The NYSE has proposed to change its rules to provide for companies to list without the usual process of an underwritten IPO and registering under the Exchange Act. Various news articles indicate that Spotify is considering a direct listing in early 2018.

The traditional methods of listing on a stock exchange include either an underwritten IPO, transfer from another market or a spinoff. The NYSE also has discretion to list companies that have previously sold common stock in a private placement, at the time a registration statement is filed to allow existing shareholders to sell their shares becomes effective. It considers whether a company has met the $100 million aggregate market value of the publicly held share requirement based on a third-party valuation and the most recent trading price in a private placement market.

Currently, the rules do not provide for a company listing in connection with the effectiveness of an Exchange Act registration statement in the absence of a Securities Act registration, such as by filing a Form 10 with the SEC. The NYSE rule filing proposes to allow companies to list upon effectiveness of a Form 10.

In addition, the NYSE intends to provide an exception to the private placement market trading requirement for companies when there is a recent valuation available indicating at least $250 million in the market value of publicly held shares, since some companies that are sufficiently large do not have their securities traded on any private markets. Spotify is reported to be valued as much as $13 billion.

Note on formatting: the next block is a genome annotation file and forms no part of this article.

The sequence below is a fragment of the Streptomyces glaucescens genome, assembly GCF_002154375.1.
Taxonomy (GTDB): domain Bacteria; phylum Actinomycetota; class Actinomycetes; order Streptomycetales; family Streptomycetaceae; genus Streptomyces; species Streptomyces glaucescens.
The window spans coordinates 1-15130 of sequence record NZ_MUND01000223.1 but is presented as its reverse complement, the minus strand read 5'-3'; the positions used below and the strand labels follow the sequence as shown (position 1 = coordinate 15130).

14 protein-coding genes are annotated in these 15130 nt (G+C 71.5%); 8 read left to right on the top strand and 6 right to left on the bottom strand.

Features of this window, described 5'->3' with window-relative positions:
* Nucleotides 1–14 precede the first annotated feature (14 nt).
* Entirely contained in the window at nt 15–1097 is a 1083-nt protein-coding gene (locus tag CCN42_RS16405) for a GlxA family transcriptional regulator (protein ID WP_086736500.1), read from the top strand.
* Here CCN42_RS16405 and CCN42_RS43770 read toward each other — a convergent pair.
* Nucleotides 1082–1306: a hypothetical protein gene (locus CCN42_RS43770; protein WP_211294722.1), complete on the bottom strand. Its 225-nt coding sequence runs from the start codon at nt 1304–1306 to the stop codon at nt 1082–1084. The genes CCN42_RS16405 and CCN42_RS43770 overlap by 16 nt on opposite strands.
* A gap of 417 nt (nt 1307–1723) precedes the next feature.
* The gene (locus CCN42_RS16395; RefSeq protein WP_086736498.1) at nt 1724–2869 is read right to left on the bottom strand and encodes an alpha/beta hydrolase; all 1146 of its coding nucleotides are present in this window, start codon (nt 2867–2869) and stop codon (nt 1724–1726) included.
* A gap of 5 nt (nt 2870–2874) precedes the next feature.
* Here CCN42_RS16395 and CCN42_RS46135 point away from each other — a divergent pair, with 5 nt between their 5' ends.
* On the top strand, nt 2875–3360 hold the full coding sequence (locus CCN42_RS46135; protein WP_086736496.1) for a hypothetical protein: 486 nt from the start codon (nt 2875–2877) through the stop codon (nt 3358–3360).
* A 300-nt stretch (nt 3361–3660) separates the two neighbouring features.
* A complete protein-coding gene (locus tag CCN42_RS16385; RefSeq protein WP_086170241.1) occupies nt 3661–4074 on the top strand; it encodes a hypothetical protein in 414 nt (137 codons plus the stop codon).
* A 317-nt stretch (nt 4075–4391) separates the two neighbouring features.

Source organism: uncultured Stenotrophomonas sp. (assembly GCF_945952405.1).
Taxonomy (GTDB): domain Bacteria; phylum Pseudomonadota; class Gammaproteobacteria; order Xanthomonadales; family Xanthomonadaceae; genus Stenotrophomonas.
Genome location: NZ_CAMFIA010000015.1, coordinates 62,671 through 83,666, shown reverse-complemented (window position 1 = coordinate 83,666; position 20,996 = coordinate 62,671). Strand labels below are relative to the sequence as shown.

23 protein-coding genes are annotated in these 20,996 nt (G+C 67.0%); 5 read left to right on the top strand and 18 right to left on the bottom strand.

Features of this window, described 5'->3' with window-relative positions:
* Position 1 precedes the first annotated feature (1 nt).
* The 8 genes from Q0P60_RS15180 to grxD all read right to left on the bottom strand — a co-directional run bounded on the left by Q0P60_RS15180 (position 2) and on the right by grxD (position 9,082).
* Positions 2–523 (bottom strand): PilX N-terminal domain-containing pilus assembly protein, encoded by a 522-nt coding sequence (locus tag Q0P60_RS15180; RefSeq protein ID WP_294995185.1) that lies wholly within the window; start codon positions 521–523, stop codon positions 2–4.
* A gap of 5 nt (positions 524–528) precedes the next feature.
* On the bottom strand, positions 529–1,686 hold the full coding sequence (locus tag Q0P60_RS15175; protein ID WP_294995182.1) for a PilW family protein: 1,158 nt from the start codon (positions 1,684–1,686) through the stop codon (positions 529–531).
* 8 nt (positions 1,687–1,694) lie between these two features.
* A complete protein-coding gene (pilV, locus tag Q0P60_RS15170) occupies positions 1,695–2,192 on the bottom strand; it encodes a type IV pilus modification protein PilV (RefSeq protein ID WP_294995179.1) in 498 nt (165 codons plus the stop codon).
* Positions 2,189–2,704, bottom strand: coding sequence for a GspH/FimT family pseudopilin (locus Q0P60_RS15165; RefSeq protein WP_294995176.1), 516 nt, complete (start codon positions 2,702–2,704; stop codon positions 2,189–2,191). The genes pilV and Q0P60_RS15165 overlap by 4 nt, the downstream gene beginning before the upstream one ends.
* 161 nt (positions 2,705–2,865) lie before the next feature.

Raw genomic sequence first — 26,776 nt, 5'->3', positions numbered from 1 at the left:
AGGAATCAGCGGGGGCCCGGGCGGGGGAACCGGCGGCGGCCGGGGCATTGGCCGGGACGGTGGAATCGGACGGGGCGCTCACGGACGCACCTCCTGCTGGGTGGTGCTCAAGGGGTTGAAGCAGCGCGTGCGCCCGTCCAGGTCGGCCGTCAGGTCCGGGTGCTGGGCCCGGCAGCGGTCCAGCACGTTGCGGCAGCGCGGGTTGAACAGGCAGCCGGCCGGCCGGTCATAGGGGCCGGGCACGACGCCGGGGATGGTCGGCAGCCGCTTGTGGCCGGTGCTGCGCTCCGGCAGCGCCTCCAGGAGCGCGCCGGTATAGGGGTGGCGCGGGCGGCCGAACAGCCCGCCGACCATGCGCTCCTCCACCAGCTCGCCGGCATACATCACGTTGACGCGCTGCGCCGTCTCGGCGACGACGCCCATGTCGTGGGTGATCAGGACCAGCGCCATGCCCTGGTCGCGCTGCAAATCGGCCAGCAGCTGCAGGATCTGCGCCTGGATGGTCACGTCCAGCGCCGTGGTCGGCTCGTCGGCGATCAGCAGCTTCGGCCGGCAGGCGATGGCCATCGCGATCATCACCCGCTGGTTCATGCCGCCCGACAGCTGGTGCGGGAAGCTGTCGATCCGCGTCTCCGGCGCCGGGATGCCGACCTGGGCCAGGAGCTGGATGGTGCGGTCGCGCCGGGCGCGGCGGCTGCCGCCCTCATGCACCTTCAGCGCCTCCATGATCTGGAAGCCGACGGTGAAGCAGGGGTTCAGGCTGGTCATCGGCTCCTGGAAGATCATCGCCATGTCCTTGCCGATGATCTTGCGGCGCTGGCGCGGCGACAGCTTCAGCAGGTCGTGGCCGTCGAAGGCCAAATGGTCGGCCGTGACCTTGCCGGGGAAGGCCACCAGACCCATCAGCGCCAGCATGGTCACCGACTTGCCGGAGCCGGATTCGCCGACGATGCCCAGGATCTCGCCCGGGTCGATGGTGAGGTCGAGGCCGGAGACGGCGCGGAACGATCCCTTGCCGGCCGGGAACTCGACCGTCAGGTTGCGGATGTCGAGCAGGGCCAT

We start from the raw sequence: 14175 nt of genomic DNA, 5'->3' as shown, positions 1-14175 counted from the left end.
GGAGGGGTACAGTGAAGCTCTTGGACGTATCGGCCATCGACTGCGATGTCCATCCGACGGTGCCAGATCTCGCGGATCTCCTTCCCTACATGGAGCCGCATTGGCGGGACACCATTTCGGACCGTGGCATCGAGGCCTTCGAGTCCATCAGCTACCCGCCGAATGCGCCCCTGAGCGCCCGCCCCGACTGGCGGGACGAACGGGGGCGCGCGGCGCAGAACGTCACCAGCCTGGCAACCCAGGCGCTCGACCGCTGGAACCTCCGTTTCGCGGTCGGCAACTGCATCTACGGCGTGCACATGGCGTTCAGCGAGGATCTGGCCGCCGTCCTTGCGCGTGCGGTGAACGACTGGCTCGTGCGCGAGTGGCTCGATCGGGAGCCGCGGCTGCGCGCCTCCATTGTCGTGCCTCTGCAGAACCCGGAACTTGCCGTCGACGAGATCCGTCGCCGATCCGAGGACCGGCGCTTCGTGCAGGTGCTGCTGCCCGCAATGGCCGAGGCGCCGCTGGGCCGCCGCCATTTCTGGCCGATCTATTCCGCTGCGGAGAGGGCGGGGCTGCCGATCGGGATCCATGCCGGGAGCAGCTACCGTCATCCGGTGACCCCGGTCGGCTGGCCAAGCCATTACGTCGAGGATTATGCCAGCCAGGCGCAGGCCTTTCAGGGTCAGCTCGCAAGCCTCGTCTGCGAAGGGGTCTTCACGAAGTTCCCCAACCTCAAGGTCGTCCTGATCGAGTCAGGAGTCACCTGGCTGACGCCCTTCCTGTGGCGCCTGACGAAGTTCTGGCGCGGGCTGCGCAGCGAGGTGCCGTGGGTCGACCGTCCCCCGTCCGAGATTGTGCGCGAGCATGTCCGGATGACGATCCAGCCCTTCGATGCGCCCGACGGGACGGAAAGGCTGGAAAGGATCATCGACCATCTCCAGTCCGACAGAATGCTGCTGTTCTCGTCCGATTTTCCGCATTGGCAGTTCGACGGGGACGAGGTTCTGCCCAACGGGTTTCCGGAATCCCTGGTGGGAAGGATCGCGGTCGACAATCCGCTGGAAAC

According to the NYSE, the proposal is necessary to permit it to compete for listings with the NASDAQ Stock Market. NASDAQ’s rules do not address how it determines compliance with its initial listing market capitalization requirements for private companies seeking to list without a concurrent IPO. However, over time NASDAQ has listed a number of previously private companies in conjunction with the effectiveness of a selling shareholder registration statement, and the NYSE believes that NASDAQ could take the position that it could also permit a direct listing for a company filing a Form 10 registration statement.

The rule filing requires a financial adviser to perform similar functions as an underwriter would in an IPO, consistent with NASDAQ rules governing listings without IPOs. It also modifies the requirements related to designated market makers and procedures for the opening trade on the initial listing.